Labuschagne immovable as Australia frustrate Pakistan in second Test

At stumps, he was unbeaten on a glacial 44 off 120 balls as Australia reached 187-3

By AFP

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Australia's batsmen Marnus Labuschagne plays a shot on the first day of the second Test. — AFP
Australia's batsmen Marnus Labuschagne plays a shot on the first day of the second Test. — AFP

Published: Tue 26 Dec 2023, 4:00 PM

A stubborn Marnus Labuschagne weathered a storm to help steer Australia to 187-3 on a rain-disrupted opening day of the second Test in Melbourne on Tuesday against a probing and resilient Pakistan attack.

At stumps, he was unbeaten on a glacial 44 off 120 balls and Travis Head was not out on nine after nearly three hours' play were lost to rain.

Pakistan's bowlers found plenty of movement in the overcast conditions and were rewarded with the wickets of David Warner (38), Usman Khawaja (42) and Steve Smith (26).

But a patient Labuschagne was immovable as the hosts look to seal the three-Test series after thumping the visitors by 360 runs in Perth.

"It was a good day as a bowling unit, a bit unlucky that we haven't got more wickets," said Pakistan paceman Hasan Ali, who removed Khawaja.

"I think we are a bit ahead of them and looking forward to tomorrow."

Pakistan captain Shan Masood won the toss and opted to field first on a pitch suited to the seamers.

Spearheaded by Shaheen Shah Afridi, they bowled a good length and found early swing.

"(We are) okay. Another wicket less would have been great, but credit to the way Pakistan bowled. They bowled unbelievable channels," said Warner.

"But I think going into tomorrow we're in a pretty good position. Anything with a four in front of it would be great, but it is going to be a tough grind."

Warner, who made 164 in the first innings at Perth in his farewell Test series, was dropped on two by Abdullah Shafique, who put down a regulation catch at second slip.

He was also fortunate to get away with an edge that sailed over the slips for a boundary on 17.

His luck ran out with a rash shot off part-time spinner Agha Salman in the final over before lunch, with Babar Azam holding a catch at slip off a thick outside edge.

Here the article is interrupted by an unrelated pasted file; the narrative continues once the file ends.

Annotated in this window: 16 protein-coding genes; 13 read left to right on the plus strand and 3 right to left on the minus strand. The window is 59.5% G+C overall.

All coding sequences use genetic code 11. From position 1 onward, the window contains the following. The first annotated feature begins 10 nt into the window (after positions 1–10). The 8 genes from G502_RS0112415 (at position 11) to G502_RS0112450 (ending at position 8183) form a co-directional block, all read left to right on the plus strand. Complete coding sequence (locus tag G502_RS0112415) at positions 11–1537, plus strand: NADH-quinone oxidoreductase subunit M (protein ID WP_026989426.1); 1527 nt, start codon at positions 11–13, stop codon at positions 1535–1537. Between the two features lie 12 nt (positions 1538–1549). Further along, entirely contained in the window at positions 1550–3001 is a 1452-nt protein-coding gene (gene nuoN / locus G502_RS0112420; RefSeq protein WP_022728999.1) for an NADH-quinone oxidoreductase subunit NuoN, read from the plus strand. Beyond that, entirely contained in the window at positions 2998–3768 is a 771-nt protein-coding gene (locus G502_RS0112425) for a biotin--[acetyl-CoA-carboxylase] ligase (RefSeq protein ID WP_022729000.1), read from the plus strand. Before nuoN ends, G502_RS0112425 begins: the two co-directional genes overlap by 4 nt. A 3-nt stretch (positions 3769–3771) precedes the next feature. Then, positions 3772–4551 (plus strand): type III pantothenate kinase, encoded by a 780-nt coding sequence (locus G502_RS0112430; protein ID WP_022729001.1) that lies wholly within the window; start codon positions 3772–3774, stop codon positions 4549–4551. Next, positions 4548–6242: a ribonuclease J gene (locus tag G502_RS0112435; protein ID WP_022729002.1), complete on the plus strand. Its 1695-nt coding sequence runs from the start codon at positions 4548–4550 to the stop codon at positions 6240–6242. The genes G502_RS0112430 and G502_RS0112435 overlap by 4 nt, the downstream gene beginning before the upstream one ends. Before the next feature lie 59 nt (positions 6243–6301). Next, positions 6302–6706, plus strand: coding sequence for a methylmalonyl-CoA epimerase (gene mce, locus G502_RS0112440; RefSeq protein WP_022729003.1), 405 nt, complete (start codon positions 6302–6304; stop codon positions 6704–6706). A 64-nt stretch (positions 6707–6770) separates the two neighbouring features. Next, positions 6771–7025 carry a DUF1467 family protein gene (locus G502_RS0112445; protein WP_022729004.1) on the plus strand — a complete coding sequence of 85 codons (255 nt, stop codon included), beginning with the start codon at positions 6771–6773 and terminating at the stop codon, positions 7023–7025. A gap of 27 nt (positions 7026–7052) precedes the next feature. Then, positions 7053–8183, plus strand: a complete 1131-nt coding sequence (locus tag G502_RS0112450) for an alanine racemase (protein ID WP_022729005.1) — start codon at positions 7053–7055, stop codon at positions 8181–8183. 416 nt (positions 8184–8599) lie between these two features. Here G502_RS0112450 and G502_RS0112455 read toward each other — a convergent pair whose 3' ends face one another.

Warner's long-time opening partner Khawaja has been embroiled in a dispute with the International Cricket Council over how he can bring attention to the humanitarian crisis in Gaza.

He was denied a bid to display a sticker showing a black dove holding an olive branch on his bat and instead played with the names of his daughters on his shoes.

The 37-year-old hit a boundary off the second ball he faced and looked destined for a big score before Ali, back in the team after being overlooked for Perth, drew an edge that Salman took well in the slips to leave Australia on 108-2.

With dark clouds overhead, the lights were turned on mid-afternoon with Labuschagne and Smith in survival mode as the bowlers turned the screws before the rain arrived.

The conditions eventually cleared and play resumed in front of a sparse crowd, with many of the 62,000 fans giving up and going home.

Smith and Labuschagne continued to play defensively, with runs hard to come by.

Labuschagne finally relieved some pressure when Aamer Jamal was brought on, hitting his first boundary in 75 balls, with the grin on his face telling a story.

It was similarly slow going for Smith, who was given out lbw on 19 after a big shout from Afridi, but a review showed the ball going high.

He was less fortunate against Jamal soon after. The umpire ignored an appeal from wicketkeeper Mohammad Rizwan for a catch, but Pakistan reviewed and it showed a faint edge, ending a 147-ball partnership.


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